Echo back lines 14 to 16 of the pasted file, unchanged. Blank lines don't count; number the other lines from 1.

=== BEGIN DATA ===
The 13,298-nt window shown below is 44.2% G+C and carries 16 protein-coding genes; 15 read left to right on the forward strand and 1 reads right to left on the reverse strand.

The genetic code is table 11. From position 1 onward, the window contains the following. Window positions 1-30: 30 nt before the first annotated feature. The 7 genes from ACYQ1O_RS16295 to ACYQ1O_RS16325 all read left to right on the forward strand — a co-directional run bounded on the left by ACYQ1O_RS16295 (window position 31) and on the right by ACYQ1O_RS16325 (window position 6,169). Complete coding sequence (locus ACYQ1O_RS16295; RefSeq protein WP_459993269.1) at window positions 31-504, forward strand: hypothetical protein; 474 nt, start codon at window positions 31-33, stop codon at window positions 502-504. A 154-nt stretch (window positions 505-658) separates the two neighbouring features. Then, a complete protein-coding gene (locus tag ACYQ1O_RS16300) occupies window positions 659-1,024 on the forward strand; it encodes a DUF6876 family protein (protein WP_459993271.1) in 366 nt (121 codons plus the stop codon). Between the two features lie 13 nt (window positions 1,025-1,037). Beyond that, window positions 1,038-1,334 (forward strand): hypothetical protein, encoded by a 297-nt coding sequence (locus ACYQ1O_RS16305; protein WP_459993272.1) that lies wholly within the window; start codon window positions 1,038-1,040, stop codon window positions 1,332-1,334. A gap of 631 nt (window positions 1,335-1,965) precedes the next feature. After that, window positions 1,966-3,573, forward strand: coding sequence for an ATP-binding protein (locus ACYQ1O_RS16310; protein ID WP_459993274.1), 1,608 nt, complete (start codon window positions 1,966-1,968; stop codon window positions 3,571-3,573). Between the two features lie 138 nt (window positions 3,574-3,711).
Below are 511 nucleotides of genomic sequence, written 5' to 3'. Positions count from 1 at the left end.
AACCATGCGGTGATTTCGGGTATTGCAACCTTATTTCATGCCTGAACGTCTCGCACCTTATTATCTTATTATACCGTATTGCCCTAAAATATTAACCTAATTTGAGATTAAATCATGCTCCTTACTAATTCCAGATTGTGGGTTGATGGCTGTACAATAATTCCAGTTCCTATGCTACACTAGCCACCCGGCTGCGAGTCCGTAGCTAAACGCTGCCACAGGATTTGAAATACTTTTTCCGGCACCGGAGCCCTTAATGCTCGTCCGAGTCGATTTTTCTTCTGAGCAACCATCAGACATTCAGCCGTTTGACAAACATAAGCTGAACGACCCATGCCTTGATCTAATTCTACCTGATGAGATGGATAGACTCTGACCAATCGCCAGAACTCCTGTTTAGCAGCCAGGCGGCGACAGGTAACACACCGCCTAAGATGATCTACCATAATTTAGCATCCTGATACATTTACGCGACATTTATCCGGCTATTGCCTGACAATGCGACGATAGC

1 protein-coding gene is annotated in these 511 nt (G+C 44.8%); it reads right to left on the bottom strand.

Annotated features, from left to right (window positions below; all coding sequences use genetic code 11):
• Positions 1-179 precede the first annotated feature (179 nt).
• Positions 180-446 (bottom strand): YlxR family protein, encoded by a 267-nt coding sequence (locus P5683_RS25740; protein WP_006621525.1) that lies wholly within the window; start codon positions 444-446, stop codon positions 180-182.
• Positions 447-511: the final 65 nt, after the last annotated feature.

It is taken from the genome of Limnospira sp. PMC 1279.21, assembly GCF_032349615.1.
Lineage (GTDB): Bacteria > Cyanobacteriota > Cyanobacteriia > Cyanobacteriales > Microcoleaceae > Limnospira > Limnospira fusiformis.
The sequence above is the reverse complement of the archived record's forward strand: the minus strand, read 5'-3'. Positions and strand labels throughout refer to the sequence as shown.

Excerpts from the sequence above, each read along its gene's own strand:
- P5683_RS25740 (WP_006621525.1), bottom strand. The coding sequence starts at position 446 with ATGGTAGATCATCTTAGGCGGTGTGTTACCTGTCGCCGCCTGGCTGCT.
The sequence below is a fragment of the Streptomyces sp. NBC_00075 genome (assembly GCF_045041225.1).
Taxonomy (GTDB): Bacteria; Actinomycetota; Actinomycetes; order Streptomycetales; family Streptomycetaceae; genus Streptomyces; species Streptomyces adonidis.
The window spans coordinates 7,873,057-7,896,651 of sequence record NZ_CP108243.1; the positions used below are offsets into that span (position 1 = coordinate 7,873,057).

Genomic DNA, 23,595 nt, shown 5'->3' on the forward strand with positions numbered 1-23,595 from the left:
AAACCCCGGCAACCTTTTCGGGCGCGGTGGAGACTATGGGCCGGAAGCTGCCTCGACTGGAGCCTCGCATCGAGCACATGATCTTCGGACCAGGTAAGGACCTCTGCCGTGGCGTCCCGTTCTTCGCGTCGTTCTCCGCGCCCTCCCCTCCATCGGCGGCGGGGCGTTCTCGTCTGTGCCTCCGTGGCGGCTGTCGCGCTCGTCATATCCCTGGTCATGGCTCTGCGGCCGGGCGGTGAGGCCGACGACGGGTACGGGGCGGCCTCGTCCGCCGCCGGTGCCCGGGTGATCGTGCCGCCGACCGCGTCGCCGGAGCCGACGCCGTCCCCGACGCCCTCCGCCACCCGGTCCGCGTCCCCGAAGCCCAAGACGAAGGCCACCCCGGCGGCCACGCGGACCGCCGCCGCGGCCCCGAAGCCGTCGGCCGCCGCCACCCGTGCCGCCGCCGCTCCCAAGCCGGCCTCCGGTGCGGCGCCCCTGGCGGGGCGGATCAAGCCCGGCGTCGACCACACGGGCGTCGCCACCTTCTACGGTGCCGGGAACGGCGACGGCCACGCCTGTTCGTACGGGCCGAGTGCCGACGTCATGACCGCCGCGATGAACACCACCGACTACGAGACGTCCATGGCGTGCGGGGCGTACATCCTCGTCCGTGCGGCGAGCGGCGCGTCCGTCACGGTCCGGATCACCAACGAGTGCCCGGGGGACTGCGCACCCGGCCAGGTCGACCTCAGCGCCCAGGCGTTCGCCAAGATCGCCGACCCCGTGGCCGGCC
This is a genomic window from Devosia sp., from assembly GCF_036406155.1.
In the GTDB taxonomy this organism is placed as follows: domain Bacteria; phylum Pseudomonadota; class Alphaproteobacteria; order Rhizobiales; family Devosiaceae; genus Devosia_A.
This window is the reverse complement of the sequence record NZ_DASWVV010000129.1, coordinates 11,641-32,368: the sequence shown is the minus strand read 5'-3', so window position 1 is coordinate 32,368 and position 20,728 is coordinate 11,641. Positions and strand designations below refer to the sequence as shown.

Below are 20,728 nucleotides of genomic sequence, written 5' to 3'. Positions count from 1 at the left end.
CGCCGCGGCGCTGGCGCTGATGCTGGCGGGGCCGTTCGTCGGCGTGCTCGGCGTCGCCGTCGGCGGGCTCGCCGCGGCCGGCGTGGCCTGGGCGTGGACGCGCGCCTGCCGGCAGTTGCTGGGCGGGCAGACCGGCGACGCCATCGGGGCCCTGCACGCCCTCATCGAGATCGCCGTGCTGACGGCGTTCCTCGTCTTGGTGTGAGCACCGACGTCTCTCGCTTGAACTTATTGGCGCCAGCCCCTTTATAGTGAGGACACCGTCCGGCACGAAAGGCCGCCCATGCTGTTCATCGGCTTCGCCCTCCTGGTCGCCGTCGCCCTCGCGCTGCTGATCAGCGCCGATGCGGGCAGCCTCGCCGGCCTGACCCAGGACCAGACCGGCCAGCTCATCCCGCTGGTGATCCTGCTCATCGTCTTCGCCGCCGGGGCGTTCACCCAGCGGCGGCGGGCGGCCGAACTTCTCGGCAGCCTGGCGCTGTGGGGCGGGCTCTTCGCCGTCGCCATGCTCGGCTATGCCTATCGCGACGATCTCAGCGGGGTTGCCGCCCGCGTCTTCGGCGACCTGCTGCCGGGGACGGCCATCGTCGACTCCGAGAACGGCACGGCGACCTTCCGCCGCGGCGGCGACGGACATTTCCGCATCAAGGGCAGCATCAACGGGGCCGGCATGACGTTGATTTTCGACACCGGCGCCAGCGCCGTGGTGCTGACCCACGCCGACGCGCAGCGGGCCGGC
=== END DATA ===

- P5683_RS25740 (WP_006621525.1), bottom strand. The coding sequence starts at position 446 with ATGGTAGATCATCTTAGGCGGTGTGTTACCTGTCGCCGCCTGGCTGCT.
The sequence below is a fragment of the Streptomyces sp. NBC_00075 genome (assembly GCF_045041225.1).
Taxonomy (GTDB): Bacteria; Actinomycetota; Actinomycetes; order Streptomycetales; family Streptomycetaceae; genus Streptomyces; species Streptomyces adonidis.